Christine Mielitz's old production from '83 was revived and thanks to the stage team and costume department, everything still looked new and was able to deliver a great visual for a classic non-Eurotrash production.
Christian Thielemann poured out a balanced mix between his guts and mind (unlike his Tristan last summer, which was more on the 'brain' side), boosting the volume to the top during the piece's grandest moments. It's a standard interpretation, where he provided a safer playground for the two debutantes.

So, NETREBKO. She is a good Elsa, although at this point we still couldn't give her the title of a 'real' Wagnerian soprano. Despite some wrong pronunciation ("Buuurder"; "verzeeh"; etc.), her German is considerably clear and understandable, way better than her recording of Strauss' "Four Last Songs". Sometimes a bit unsure in the higher register (confused with the words, perhaps?), she was still able to deliver a tour-de-force performance, portraying a different Elsa than the virgin, innocent version of the character we often saw portrayed by blonde German sopranos of the past. Her voice is, as shown by her latest choice of Verdi roles, darker and rounder - suited a grown, mature Elsa that shows a whole range of her emotions, from devastating despair to anger, brilliantly.
Beczała also made a good Lohengrin. Two fatal mistakes though. "In fernem Land..." started way too fast, I also blamed Thielemann for this. "Mein lieber Schwan" was then followed by three-line-long mumbling of non-sense. Got carried away by the music, perhaps? As for his voice, I think it suits the role perfectly. People may prefer the more light, bright Lohengrin by Klaus Florian Vogt or dark robust one from Jonas Kaufmann. Beczała is definitely in the middle. A great job... for a debut; which means improvements are needed.

Evelyn Herlitzius has sung the role of Ortrud many times before. There was no doubt she was the one most confident singing it in the ensemble. Despite being a supporting role, her dramatic acting was always able to snatch the spotlight, also when standing by Netrebko.
Tomasz Konieczny also delivered a convincing Telramund; the role itself is sadly not that interesting in my opinion, so I won't say much here.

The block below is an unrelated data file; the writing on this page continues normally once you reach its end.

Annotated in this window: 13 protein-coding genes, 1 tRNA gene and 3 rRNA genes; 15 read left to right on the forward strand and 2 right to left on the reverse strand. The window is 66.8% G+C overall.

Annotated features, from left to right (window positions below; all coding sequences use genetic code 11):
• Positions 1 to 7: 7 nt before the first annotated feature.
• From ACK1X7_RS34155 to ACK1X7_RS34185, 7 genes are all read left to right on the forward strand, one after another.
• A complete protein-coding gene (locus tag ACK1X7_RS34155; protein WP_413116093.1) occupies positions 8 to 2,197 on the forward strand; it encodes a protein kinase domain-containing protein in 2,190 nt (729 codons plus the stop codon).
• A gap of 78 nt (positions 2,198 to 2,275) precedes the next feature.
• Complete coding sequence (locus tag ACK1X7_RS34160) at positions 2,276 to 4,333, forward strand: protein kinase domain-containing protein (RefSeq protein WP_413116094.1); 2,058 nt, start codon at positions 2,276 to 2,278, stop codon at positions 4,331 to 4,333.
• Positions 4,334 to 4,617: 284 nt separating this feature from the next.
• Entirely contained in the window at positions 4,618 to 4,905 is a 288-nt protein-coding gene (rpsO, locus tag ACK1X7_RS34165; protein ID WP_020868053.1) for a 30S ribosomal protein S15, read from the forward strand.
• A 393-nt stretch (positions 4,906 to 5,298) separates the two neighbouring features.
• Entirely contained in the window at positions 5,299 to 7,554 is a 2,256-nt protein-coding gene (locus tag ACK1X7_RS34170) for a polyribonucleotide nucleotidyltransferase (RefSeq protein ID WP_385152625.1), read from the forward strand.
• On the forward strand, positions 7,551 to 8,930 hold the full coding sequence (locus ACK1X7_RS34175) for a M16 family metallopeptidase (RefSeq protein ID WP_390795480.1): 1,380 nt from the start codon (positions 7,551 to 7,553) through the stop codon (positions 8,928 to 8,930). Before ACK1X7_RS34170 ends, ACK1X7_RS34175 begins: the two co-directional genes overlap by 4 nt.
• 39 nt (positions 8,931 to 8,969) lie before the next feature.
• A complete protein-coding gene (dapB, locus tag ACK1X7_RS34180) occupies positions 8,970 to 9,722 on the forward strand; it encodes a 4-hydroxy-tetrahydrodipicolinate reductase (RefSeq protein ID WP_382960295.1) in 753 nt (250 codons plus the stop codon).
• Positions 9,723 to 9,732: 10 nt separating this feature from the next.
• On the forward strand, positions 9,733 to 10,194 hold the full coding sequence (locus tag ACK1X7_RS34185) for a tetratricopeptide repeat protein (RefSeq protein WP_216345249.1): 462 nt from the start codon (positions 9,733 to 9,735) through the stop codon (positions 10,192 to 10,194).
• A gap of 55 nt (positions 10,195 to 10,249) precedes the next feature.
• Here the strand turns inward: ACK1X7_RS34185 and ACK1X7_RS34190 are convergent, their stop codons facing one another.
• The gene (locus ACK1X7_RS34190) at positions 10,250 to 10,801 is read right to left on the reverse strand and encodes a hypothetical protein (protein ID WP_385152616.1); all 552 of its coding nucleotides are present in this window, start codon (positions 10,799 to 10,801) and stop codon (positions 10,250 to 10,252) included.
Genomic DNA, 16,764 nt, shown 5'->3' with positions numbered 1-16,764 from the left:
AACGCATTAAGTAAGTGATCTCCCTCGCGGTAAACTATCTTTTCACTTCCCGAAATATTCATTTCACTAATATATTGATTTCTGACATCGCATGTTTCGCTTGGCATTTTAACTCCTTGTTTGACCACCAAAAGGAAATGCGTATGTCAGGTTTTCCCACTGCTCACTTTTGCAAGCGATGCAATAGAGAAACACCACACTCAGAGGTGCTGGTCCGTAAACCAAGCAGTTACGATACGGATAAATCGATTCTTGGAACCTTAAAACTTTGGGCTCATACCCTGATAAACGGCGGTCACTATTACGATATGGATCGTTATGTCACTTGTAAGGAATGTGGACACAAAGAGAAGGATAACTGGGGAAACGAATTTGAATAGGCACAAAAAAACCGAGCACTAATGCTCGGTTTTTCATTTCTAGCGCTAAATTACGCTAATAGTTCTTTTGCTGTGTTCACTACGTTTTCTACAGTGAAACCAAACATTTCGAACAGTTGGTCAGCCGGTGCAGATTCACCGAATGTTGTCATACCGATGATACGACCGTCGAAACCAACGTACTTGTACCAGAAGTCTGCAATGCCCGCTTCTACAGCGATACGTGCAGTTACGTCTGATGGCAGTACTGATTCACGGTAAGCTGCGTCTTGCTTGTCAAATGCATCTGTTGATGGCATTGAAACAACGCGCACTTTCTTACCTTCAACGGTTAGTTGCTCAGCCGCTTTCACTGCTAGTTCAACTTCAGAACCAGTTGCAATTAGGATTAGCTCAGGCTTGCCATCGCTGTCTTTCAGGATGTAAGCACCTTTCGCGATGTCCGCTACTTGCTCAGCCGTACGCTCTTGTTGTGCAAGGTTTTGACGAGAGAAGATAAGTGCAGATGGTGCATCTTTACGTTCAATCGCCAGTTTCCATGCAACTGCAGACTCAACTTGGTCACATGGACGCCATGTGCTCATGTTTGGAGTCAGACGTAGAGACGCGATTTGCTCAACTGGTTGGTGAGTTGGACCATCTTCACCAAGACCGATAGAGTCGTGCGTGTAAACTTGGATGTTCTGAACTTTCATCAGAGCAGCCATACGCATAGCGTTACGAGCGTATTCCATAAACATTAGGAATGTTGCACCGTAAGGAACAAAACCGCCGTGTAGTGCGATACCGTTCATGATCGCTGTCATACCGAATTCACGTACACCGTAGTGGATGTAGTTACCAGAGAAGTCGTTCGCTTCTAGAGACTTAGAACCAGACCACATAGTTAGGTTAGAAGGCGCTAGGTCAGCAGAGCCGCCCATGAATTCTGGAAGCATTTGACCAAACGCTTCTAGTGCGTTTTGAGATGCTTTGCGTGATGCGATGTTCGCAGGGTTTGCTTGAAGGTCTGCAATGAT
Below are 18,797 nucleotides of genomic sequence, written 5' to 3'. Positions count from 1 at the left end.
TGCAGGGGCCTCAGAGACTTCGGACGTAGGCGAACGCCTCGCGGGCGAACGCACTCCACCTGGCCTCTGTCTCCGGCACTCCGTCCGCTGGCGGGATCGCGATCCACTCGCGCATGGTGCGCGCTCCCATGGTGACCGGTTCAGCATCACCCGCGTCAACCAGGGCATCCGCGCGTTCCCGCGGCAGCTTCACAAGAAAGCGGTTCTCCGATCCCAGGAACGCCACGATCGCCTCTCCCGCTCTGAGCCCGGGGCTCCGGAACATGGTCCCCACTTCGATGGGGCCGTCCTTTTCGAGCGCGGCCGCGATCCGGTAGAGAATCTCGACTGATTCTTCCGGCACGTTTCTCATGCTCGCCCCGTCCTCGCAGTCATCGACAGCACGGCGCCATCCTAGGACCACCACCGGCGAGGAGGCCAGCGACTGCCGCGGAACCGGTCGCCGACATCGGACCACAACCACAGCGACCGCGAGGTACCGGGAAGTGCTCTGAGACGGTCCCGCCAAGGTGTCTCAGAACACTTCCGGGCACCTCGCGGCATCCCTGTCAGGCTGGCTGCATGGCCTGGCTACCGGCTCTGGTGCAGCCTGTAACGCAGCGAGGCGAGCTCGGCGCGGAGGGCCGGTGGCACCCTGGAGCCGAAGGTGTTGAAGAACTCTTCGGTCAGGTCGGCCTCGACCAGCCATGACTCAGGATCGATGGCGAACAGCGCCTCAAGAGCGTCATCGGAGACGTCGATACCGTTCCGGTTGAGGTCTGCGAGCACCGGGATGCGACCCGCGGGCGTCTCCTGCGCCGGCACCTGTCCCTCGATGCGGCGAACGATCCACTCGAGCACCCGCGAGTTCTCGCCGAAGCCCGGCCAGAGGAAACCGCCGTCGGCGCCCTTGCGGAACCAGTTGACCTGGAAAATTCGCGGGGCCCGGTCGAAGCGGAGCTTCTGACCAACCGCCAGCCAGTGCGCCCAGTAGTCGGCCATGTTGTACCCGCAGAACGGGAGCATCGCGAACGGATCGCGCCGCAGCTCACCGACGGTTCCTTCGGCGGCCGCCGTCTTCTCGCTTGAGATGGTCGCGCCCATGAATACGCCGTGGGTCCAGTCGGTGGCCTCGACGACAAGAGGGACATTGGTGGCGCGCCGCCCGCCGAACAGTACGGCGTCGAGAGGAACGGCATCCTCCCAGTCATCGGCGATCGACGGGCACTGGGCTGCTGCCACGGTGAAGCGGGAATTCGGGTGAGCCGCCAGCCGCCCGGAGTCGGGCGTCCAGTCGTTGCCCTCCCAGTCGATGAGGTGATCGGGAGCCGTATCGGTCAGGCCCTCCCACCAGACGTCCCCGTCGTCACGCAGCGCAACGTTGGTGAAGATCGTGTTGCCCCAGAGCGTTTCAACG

Georg Zeppenfeld delivered a solid Heinrich. Nuff said... he is coming to be an absolute Wagner bass par-excellence. Wotan soon?
This a great Wagner performance: this combination of die-hard Wagnerian and popular opera/ Netrebko fans... you won't get this everyday. Even every decade. Netrebko and Beczała made a great debut & this performance is definitely a big rehearsal for the real show in 2018: Netrebko in Bayreuth. If you couldn't see this live, make sure you get the DVD (if they intend to release it at all). Or grab your ticket for Bayreuth. 2018. I will. 

Tuesday, April 5, 2016

Berliner Philharmoniker: Wagner's Tristan und Isolde Concert Performance

So, Berliner Philharmoniker and Tristan. Karajan and Abbado did it once, so it's definitely Rattle's time now. Fresh after their performances in Baden-Baden, the orchestra brought the production in concert format to Berlin. I'm planning to see the production by Mariusz Trelinski in September through the live stream of Metropolitan Opera, also conducted by Rattle with a much better cast a la Met standard.
Wagner operas are always special cases: they're great to be performed in opera houses,but even greater in concert halls. Stripped them away from the stage and costumes, you'll get a high dose of wonderful music and logically higher focus in paying attention to the words of the libretto from Wagner's quill. In case of this Tristan, the Berliner offered the audience 5-hour-long musical great moment. Well, generally speaking.
Rattle's interpretation is neither German nor romantic. He stripped off the elements of the complex score and made the sound less deeper, less dramatic but still sounding grand in the piece's most dramatic moments. The sound of the orchestra were unfortunately quite often too loud, especially in dialogue scenes. Berliner Philharmoniker made a great company to both Rattle and the singers, constantly delivering solid Wagnerian sound and bringing the audience through great high & lows, especially throughout the second act.

Eva-Maria Westbroek sang Isolde, the role she should've sung in Bayreuth last summer. This production of Tristan could be the clue for the cancellation for Bayreuth: Westbroek's Isolde sounded too big and the color of her voice is currently too deep for this role, especially if the audience start comparing her to Waltraud Meier or Nina Stemme. Her energy was stable from beginning to end, although her voice had some lack of control. Her "Liebestod" was less philosophical, not quite dramatic and rather loud. Some may like it, but it definitely wasn't my cup of tea.